Conducts research and collects data on the global history of labour, workers, and labour relations

United Kingdom - Archives

The archive collections include information on many anarchist and socialist organizations and individuals and thus reflect the traditional IISH acquisitions policy. There are two archives from renowned feminists Sylvia Pankhurst and Dora Russell. The Dora Russell (1894-1986) archive contains records on her achievements as a freethinker, proponent of sexual reform, and socialist who participated in the peace movement until her death. She actively participated in the Labour Party and the Independent Labour Party. In 1927, Dora and her husband Bertrand founded the experimental Beacon Hill School, which Dora kept going at various locations until 1943. In addition to her personal papers, the Dora Russell archive contains records from her school and her students.
Sylvia Pankhurst (1882-1960), founder of the 'East London Federation of Suffragettes' in 1913, became a prominent anti-fascist in the 1930s. She focused on practical applications of socialism, including the establishment of infant welfare services and restaurants for mothers. Her papers reflect all these activities.

The archive of Freedom is the most extensive in the anarchist section. It takes up 17 meters of shelf space and covers the period from 1886 to 1980. Freedom started as an anarchist periodical by a group of friends around Peter Kropotkin. The group eventually set up the Freedom Press that was to become the main publisher of anarchist literature in England. The IISH also keeps the records of Freedom editors Alfred Marsh and Vernon Richards just as well. A rival Freedom was published from 1930-1936 by opponents such as Oscar Swede, whose papers are kept by the Institute. The publication of Freedom still continues today. One of Freedom's most prolific contributors was the Austrian anarchist Max Nettlau (1865-1944). Nettlau lived in London for many years and enthusiastically collected archives and printed materials from the anarchist movement. One of the collections he rescued was the records of the Socialist League. All materials collected by Max Nettlau ended up at the IISH in 1938.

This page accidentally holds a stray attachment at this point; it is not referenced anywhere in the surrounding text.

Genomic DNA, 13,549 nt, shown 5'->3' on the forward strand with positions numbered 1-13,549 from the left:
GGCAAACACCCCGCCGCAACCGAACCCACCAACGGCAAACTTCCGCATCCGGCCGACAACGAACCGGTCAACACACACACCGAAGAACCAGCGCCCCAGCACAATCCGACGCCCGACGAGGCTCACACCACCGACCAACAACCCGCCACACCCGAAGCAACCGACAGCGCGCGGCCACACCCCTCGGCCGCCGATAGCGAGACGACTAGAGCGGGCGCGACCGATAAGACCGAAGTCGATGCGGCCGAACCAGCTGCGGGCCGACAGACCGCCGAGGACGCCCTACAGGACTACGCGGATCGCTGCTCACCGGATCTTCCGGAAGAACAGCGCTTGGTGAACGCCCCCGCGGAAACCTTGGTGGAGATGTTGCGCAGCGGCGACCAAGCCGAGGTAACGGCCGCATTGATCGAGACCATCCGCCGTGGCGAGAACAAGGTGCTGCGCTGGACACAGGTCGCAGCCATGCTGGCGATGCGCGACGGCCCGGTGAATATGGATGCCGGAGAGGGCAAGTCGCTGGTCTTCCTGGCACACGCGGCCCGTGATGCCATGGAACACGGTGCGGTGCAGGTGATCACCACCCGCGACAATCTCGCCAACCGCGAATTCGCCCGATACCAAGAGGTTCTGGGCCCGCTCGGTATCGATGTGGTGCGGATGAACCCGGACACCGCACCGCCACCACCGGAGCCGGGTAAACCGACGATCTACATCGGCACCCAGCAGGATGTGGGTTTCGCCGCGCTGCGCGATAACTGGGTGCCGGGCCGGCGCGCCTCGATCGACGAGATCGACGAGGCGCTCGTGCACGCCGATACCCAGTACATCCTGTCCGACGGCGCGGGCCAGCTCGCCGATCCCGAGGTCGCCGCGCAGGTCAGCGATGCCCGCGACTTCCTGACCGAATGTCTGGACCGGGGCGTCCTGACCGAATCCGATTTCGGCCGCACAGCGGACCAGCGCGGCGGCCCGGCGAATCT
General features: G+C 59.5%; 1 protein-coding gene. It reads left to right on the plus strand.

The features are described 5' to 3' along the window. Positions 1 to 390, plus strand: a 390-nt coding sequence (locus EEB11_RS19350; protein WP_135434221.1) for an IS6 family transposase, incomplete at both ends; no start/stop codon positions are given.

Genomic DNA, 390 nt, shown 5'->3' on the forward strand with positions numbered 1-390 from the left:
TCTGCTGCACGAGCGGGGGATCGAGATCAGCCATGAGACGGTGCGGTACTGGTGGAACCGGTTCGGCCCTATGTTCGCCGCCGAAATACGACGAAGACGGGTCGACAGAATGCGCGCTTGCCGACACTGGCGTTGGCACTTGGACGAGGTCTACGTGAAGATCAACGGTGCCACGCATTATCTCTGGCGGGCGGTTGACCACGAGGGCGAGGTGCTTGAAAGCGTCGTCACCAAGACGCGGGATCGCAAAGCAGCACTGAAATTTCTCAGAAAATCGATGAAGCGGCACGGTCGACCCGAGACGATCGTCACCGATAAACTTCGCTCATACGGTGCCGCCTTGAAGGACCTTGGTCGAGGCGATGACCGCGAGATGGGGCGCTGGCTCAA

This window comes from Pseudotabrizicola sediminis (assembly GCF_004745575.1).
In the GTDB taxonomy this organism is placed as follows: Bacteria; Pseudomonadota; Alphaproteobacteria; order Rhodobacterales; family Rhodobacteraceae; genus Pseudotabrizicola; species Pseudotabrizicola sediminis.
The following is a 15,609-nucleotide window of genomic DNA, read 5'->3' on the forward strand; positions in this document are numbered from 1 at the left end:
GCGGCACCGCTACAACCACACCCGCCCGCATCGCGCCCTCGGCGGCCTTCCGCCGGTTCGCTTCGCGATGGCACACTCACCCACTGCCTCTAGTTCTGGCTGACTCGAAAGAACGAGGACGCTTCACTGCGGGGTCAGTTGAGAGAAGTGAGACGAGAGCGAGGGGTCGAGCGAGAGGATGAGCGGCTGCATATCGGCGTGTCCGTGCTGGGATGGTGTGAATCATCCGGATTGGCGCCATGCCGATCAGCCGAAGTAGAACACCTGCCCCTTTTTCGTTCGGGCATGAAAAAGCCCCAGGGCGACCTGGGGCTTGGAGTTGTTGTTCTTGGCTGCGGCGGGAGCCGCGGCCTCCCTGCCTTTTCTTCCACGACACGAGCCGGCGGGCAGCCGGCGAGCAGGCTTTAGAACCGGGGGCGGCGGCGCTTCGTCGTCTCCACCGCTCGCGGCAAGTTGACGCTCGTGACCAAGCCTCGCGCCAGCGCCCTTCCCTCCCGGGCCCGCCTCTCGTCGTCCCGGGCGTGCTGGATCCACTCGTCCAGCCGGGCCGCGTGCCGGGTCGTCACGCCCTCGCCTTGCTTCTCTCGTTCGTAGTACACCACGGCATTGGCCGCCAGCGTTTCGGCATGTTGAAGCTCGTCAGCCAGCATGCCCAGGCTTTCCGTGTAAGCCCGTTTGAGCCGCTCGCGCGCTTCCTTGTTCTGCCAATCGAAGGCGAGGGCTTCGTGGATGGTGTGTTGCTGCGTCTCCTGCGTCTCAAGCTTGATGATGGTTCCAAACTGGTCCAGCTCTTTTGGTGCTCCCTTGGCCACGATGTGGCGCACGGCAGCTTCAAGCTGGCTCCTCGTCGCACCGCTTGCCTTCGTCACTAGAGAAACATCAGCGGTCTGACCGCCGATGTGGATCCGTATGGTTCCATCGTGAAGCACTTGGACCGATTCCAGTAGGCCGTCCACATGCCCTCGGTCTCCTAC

The Socialist League (1885-1895) had been founded as a breakaway from the Social Democratic Federation. The archives of the Social Democratic Federation and many other political associates may be consulted on microfilm at the IISH. The microfilm section includes the archives, or part of the archives, of the Independent Labour Party, the Labour Party, the Fabian Society, the British Socialist Party, and the Trade Union Congress. The papers of Frederick Yates (1908-1991) cover a lengthy period of British communism. The General Strike, which brought British society to a standstill in 1926, generated a wealth of strike bulletins and reports of local committees. These were exhaustively collected by Raymond Postgate, one of the founders of the Communist Party in Great Britain. This beautiful collection of strike bulletins came to the IISH through the intermediary of Postgate's brother-in-law, professor G.D.H. Cole, who was involved in the establishment of a branch of the Institute in Oxford in 1940. George Cole, founder of the National Guilds League and for many years active in the Fabian Society, donated part of his own papers to the IISH.

The British peace movement, including materials from conscientious objectors, is very well represented in the IISH. The enormous archive of the War Resisters' International WRI, despite its international aspirations, has a decidedly British character. The Dora Russell papers, mentioned above, contain a complete documentation of the 'Women's Caravan of Peace'. Harold Bing (1897-1975), a conscientious objector imprisoned during the First World War, was a lifelong activist for WRI, the No More War Movement, and the Peace Pledge Union; he also wrote the history of the WRI.

The National Committee of Hundred was founded in October 1960 as a movement of non-violent resistance to nuclear war. It organized marches against nuclear testing, and from the mid 1960s, actions against the war in Vietnam. The archive of the C.W. Daniel Publishing Company (1902), named for its owner Charles William Daniel, is also included in this section. Daniel was strongly influenced by Tolstoy and went to visit the great Russian writer in 1909. The publishing house was a forum for Tolstoians, anarchists, pacifists, and health food advocates.